15, 95 Minutes. Starring: Ryan Reynolds, Robert Paterson, Jose Luis Garcia Perez & Erik Palladino. Director: Rodrigo Cortés
Ryan Reynolds and Rodrigo Cortés leave other suspense thrillers six feet under.
Buried alive or drowned? Sick as it sounds we've all talked about it. Well now you can see how being buried alive in a coffin could play out in a movie because lets face it there wouldn't be much breathing room for dialogue in a film called 'Drowned'. Rodrigo Cortés give us a claustrophobic, intense perception of how someone may fare in 'Buried', a Spanish-Australian indie thriller-horror film. The unlucky soul in this 'situation' (an understatement which is used a lot in this movie) is Paul Conroy, a truck driver played by Ryan Reynolds, who is going to need more than a Green Lantern to see his way through this one.
Paul wakes up in his new wooden home after being ambushed by insurgents while working out in Iraq. He has little space and little help. Just a zippo lighter, a knife and a cell phone. Well at least he can see and talk because otherwise we would be in for a long hour and a half. These 90 odd minutes however fly by as this bold one man show works. It's suspenseful, gripping and at times it's funny, moving and scary. It gives the audience all the same emotions that the main character would feel. It works the way a perfect movie should. Your put in Paul Conroy's shoes or more aptly here, his place.
As Paul begins to realise that 911, the FBI, his friends and his work are no use it's up to him to abide to the 'Don't call us, we'll call you' let down code. As Conroy's captors ring they make their demands known. They want a million by 9PM or they wont help him. Conroy is forced to make a ransom video as he is running out of both time and space. There's a lot more than meets the eye that's going on but all Ryan Reynolds wants to do is go back home and I don't blame him with a wife like Scarlett Johansson.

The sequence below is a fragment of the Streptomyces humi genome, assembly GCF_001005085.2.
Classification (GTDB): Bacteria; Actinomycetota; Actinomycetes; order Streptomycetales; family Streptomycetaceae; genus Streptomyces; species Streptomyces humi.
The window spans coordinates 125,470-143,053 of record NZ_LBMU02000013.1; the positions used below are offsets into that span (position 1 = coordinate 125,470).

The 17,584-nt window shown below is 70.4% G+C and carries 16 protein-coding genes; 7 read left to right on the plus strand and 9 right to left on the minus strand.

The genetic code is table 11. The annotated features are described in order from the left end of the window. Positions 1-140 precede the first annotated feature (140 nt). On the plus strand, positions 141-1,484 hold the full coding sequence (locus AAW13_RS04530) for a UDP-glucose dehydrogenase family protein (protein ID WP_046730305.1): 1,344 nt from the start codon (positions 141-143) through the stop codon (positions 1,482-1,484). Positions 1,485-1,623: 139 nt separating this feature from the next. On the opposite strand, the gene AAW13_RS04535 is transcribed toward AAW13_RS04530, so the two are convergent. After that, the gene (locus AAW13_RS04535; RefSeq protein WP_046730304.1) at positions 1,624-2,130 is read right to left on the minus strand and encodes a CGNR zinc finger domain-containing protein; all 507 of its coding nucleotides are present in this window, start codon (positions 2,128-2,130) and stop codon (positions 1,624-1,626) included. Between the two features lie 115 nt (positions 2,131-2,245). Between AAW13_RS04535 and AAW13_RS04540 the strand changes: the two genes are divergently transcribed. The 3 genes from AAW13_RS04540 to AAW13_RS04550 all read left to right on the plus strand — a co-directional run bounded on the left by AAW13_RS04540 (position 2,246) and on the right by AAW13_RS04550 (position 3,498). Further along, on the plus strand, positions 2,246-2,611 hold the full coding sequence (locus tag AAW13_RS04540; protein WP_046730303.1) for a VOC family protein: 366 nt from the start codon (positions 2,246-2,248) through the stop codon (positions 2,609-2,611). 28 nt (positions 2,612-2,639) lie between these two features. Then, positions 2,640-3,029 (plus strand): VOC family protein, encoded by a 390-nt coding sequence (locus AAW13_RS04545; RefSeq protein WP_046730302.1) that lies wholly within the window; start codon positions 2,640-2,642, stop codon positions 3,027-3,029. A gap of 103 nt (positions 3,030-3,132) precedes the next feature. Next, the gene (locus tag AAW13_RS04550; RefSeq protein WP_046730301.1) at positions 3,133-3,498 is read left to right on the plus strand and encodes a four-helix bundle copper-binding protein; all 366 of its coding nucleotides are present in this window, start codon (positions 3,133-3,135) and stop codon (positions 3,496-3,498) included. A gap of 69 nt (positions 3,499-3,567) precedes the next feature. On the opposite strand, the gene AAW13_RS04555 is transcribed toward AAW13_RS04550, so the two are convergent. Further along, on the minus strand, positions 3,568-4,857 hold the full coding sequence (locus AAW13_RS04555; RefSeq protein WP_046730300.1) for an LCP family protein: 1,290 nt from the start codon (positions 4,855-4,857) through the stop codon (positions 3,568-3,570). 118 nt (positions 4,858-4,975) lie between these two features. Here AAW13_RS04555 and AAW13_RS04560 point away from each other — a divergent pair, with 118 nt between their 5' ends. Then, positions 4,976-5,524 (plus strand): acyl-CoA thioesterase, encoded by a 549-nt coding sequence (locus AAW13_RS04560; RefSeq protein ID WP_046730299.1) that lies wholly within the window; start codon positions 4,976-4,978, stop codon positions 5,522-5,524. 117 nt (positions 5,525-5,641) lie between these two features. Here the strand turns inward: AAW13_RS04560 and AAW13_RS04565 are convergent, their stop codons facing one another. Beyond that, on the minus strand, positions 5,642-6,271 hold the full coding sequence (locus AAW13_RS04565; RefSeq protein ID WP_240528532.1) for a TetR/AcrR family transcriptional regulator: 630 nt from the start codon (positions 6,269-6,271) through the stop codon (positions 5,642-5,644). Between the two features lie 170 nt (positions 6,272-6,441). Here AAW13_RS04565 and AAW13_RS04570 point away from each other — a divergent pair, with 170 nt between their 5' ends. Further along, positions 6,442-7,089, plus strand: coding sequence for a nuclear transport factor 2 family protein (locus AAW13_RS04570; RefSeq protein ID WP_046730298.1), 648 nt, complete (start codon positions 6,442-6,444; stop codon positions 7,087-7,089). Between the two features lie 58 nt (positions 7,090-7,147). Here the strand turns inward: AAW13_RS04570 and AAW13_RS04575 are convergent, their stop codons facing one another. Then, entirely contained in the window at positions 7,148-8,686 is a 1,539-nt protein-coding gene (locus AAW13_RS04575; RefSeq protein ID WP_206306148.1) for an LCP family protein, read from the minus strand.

'Buried' is Hitchcock inspired and minus a few things it's a classic in it's own right. No film this year puts you in it's place as much as this one. It's tenser than most horror movies and will literally leave you on the edge of your seats, save the other strap line half-truths from other films. This film really does capture you from start to finish. Things like the old zippo lighter flicking on and off and the condensed noises really add to the genuine feeling of intense drama. The camera angles are really well done but maybe a few more tricks or even basic principles would of enhanced the feeling of desperation and fear even more.
Superhero movie man of the moment Ryan Reynolds puts in a career performance, despite normally being a light-hearted guy that reminds you of Dane Cook (and I think in this scenario Reynolds would rather face those killer horses). Reynolds is believable and on the tip top of his acting game with a performance to die for. To think Reynolds was merely in a studio is what is unbelievable because he sells this so well. He handles himself extremely well, especially when hilariously dealing with an annoying friend of his wife's.
Overall Reynolds and Cortés manage not only to keep the audiences suspense but their interest in this picture. The scene may have been easily set but for the drama and story to unfold properly the film had to make the best use of the space it had to work with and it did that with little room for improvement.Even if it was an extra half hour long it still wouldn't feel stretched out. The fact that the acting and the direction of this film is so evocative that it makes drama out of one principal character in one place redefines modern cinema. It triumphs where movies like 'Open Water' failed. You can bet your life on this one that this film wont be lost underneath all the rest out right now. Somewhere Hitchcock is smiling, not turning in his grave. TIM DAVID HARVEY.